While those were cooking, we checked on the chicken strips. Those were browning nicely. My trusty 17-year-old assistant Ben was a great help with the hot dish-handling. He got in there and flipped the chicken pieces so that they browned nicely while we were cooking the fries and starting the homemade cheese sauce.
Kyle loves cheese, so he wanted to help with the cheese sauce. This has got to be one of the easiest recipes on earth! It all starts with learning how to make a basic white sauce. I think I learned how to do this at age 10 or 12. You start out by making a rue – which is a paste that will thicken the liquid you pour into the pan. Here’s how it goes: Set a saucepan on top of the stove at medium heat. Melt 2 Tbsp butter. Mix in 2 Tbsp flour to make the rue (paste). Pour in 1 cup of milk all at once. Stir in the rue. Keep gently stirring until the mixture is thick and bubbly. We discussed food allergies here because we used soy milk instead of cow’s milk for our white sauce. A couple of the kids were already drinking soy milk for cow’s milk allergies. We have seen that many times food allergies cause all sorts of symptoms including GI distress including bloating and diarrhea, or even pain in joints, skin conditions, and sinus trouble. But back to the white sauce…you can add anything to this sauce – sautéed mushrooms, shredded cheese, onions…whatever! It is THE substitute for canned cream soups – throw those out! MSG city! We finished up the white sauce. Turned off the heat and folded in the shredded cheese and some seasonings. The kids were turning up their noses, but I knew they were going to love it. We poured it over the steamed broccoli and our meal was ready!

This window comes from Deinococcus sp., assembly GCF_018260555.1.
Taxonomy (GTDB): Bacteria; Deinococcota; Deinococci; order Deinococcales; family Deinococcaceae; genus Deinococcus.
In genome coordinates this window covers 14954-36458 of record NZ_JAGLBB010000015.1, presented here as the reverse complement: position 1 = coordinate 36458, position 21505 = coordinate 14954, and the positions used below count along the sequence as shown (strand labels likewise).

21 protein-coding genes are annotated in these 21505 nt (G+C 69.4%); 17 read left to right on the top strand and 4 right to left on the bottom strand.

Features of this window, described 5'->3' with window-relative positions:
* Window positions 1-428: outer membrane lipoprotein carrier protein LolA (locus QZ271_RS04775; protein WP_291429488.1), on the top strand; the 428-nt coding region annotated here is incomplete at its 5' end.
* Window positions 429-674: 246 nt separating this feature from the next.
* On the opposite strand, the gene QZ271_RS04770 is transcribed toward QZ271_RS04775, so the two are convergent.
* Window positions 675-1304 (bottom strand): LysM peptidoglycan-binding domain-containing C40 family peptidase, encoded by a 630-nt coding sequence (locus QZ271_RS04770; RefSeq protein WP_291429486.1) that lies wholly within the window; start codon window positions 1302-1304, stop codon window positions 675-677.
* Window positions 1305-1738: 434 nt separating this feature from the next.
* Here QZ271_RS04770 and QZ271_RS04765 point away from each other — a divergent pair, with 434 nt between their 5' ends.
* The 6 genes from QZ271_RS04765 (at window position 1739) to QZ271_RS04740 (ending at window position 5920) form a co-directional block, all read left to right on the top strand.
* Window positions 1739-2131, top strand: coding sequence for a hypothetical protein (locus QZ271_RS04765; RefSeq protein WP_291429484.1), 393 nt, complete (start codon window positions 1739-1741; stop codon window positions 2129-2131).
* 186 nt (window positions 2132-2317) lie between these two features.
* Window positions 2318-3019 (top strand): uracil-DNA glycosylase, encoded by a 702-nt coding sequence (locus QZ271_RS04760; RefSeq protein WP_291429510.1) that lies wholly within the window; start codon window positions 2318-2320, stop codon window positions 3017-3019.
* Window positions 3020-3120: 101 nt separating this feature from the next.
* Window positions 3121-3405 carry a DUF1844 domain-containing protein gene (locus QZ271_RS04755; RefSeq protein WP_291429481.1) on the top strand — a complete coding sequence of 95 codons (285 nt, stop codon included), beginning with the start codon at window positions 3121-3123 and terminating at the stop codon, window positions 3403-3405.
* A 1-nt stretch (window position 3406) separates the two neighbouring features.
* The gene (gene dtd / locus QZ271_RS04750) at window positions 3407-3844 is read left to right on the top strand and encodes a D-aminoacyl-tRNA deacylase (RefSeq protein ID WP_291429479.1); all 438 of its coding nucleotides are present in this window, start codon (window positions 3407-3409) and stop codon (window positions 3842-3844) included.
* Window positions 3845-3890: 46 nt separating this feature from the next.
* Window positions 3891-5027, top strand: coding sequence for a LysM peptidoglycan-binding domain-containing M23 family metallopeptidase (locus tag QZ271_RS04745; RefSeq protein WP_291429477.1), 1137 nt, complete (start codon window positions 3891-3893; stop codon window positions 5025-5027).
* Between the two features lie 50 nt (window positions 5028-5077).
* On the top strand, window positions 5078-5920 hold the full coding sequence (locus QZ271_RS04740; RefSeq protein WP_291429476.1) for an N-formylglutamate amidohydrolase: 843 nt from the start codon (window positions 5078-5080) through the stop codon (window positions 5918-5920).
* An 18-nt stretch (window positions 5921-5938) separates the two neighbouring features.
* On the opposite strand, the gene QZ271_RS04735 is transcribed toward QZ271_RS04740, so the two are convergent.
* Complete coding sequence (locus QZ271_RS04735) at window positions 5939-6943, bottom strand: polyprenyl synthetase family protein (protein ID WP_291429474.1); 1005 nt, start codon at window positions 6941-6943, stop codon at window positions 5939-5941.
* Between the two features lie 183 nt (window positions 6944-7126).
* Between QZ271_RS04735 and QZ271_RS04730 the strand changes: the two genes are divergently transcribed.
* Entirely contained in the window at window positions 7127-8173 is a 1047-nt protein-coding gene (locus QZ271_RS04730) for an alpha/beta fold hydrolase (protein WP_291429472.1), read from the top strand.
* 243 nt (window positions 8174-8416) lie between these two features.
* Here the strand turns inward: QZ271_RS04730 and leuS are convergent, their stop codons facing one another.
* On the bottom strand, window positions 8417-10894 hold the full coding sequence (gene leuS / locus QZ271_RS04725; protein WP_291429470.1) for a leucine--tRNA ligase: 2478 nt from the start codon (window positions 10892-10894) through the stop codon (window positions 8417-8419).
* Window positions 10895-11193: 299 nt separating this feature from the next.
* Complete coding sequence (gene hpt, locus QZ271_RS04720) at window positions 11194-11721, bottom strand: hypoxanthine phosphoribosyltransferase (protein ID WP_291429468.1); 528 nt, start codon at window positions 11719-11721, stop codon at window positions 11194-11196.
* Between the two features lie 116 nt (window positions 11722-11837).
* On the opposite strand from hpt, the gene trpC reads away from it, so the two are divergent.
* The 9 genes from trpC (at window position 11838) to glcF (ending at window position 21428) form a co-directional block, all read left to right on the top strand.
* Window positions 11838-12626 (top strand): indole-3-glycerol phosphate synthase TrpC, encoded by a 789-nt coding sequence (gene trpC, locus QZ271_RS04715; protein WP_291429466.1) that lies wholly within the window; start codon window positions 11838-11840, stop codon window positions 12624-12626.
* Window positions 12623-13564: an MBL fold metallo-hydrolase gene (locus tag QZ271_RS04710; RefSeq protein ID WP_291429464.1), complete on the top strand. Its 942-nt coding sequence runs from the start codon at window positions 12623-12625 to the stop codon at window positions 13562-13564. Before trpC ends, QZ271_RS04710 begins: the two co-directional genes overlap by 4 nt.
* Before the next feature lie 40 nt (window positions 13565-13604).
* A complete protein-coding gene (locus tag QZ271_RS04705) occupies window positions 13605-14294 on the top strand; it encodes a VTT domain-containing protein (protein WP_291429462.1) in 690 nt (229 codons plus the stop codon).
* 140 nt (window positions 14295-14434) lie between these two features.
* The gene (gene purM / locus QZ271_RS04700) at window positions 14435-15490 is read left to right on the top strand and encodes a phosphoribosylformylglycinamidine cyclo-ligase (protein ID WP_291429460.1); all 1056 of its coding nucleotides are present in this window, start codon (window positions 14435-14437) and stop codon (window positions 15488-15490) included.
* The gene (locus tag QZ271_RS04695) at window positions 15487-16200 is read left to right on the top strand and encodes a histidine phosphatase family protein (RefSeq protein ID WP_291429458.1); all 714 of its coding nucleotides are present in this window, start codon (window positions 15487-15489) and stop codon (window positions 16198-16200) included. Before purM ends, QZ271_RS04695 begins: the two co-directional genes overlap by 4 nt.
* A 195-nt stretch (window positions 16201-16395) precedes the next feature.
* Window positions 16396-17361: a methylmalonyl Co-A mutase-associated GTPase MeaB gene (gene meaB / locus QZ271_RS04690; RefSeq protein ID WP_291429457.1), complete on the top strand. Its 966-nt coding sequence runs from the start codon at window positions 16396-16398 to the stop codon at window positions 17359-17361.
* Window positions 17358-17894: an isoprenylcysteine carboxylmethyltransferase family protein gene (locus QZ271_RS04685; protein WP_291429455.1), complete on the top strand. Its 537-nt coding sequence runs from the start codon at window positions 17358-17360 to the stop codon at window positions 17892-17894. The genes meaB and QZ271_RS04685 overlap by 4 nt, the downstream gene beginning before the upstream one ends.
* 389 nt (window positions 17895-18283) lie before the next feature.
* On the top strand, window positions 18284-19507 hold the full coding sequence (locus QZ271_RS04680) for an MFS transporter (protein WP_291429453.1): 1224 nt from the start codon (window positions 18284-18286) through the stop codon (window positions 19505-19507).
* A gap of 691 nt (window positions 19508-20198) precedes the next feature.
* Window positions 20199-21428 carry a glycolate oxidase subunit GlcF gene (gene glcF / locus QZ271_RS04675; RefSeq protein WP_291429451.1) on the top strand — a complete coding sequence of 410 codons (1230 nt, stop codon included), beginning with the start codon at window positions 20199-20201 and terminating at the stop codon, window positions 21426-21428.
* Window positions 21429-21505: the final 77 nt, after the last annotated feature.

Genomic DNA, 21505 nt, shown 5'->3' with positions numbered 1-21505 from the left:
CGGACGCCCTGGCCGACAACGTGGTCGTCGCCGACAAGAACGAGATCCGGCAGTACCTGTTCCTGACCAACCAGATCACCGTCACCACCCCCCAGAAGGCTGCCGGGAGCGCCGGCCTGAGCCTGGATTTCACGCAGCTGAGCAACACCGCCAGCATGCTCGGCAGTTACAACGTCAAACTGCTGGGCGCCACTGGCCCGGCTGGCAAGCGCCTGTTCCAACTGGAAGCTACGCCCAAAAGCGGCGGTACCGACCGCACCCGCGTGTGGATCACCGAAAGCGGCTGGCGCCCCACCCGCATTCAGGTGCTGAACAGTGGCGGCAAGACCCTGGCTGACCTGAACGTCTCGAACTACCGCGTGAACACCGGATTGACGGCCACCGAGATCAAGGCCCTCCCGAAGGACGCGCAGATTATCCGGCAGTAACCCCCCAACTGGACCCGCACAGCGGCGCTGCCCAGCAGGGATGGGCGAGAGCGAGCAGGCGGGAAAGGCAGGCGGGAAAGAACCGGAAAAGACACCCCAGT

You know what? There was not a drop of food left after these kids got done with it. One of the young ladies even asked if we could make some more broccoli and cheese. It just goes to show you that cooking can be easy, fun, and delicious!
Kids are smart! They want to grow up and be strong and healthy! It’s our jobs to help get them there! We hoped we help a little with this during our lecture/demonstration to the Sanibel Home School group!
The response from the parents was amazing. Our friend Evette received emails from them and they went something like this…
Parent 1: “That was amazing. What a blessing! My daughter took her quiz home to share the answers with her dad. She was so proud of what she learned.”
Parent 2: “Thank you so much for organizing that. I didn’t really want to go, but once I went, I was so happy I did. What the Hausers said made so much sense. We really need to do more of this and learn more about the foods we eat. My daughter even said that she feels sorry for her Aunt because she just eats junk food and may end up with a disease! I guess she really retained something from the session! How cool is that?”
Thanks to you, home school parents! You too are doing a great job!